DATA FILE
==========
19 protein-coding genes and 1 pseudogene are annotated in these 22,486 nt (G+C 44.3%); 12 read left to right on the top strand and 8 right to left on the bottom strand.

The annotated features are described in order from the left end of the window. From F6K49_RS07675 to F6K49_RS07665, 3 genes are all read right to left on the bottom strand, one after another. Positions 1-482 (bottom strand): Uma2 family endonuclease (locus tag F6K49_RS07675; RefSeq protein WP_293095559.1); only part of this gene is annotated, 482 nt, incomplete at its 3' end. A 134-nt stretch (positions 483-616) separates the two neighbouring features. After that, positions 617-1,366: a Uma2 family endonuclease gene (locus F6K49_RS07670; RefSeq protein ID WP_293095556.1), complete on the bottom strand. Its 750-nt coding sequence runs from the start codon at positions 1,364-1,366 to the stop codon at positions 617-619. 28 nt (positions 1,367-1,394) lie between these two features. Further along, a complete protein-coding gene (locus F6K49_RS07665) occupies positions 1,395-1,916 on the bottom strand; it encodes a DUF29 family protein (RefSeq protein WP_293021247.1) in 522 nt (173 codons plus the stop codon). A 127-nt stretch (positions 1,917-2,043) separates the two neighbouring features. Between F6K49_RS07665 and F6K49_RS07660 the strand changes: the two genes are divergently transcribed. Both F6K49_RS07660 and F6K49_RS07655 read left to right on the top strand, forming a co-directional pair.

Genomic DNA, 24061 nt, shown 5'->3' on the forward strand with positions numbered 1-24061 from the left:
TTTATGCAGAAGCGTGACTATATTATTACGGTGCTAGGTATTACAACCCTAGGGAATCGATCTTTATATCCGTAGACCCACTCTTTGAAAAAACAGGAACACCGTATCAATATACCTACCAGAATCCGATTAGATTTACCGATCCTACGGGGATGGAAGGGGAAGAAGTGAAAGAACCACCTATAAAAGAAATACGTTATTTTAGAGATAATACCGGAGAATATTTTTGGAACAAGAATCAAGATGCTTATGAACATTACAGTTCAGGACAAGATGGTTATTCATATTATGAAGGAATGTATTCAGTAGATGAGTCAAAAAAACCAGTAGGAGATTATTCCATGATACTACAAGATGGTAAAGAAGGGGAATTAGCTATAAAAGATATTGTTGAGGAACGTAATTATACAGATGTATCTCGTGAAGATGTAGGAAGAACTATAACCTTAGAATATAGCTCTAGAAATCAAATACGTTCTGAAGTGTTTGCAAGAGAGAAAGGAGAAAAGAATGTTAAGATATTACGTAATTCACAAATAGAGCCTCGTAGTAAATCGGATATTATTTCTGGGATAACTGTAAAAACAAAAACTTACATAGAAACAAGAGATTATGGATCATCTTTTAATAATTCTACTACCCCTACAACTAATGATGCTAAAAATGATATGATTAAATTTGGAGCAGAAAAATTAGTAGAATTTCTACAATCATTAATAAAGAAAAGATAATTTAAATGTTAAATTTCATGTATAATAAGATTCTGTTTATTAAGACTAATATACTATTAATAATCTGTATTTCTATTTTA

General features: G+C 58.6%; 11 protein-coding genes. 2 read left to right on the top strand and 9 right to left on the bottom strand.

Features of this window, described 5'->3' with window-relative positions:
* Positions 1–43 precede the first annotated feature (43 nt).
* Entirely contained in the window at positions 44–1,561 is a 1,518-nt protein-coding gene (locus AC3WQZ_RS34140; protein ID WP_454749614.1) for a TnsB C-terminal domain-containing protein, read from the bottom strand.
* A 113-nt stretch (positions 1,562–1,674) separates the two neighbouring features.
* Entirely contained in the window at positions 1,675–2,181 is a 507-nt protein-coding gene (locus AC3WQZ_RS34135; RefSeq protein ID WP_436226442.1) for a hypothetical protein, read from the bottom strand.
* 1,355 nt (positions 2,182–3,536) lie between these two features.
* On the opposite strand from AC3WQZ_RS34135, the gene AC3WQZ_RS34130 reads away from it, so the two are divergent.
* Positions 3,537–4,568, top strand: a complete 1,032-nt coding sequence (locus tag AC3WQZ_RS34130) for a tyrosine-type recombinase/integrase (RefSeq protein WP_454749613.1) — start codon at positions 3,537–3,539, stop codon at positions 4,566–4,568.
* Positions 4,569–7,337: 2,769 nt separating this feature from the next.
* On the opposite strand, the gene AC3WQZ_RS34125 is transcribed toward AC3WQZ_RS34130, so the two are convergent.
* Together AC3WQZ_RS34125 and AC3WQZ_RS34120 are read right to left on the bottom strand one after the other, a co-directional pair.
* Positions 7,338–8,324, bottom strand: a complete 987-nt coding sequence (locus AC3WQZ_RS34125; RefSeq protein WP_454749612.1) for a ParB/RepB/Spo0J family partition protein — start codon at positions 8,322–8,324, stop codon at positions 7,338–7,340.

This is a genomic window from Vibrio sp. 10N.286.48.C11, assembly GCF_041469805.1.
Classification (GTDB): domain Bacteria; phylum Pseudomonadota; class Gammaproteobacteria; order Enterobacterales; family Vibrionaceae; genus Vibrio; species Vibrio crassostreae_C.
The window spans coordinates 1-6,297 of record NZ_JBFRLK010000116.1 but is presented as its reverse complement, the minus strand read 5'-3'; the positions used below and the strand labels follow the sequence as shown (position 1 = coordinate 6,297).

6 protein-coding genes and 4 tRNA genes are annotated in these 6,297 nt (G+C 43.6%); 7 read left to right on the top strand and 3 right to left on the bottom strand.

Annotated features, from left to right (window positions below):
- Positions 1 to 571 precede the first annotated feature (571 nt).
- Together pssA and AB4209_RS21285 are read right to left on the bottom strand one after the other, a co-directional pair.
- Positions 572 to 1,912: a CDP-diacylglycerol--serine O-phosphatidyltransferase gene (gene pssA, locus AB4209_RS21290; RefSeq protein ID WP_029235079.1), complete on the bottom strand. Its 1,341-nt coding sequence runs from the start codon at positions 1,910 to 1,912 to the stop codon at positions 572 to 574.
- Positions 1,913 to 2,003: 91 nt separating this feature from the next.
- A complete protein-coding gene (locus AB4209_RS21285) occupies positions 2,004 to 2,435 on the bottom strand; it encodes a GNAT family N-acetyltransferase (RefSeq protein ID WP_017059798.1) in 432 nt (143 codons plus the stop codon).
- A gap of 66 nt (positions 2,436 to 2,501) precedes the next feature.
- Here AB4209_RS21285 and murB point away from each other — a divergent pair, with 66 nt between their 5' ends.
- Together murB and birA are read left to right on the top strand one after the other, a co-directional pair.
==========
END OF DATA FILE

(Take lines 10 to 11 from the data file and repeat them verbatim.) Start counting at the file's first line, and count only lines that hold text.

* Entirely contained in the window at positions 1,675–2,181 is a 507-nt protein-coding gene (locus AC3WQZ_RS34135; RefSeq protein ID WP_436226442.1) for a hypothetical protein, read from the bottom strand.
* 1,355 nt (positions 2,182–3,536) lie between these two features.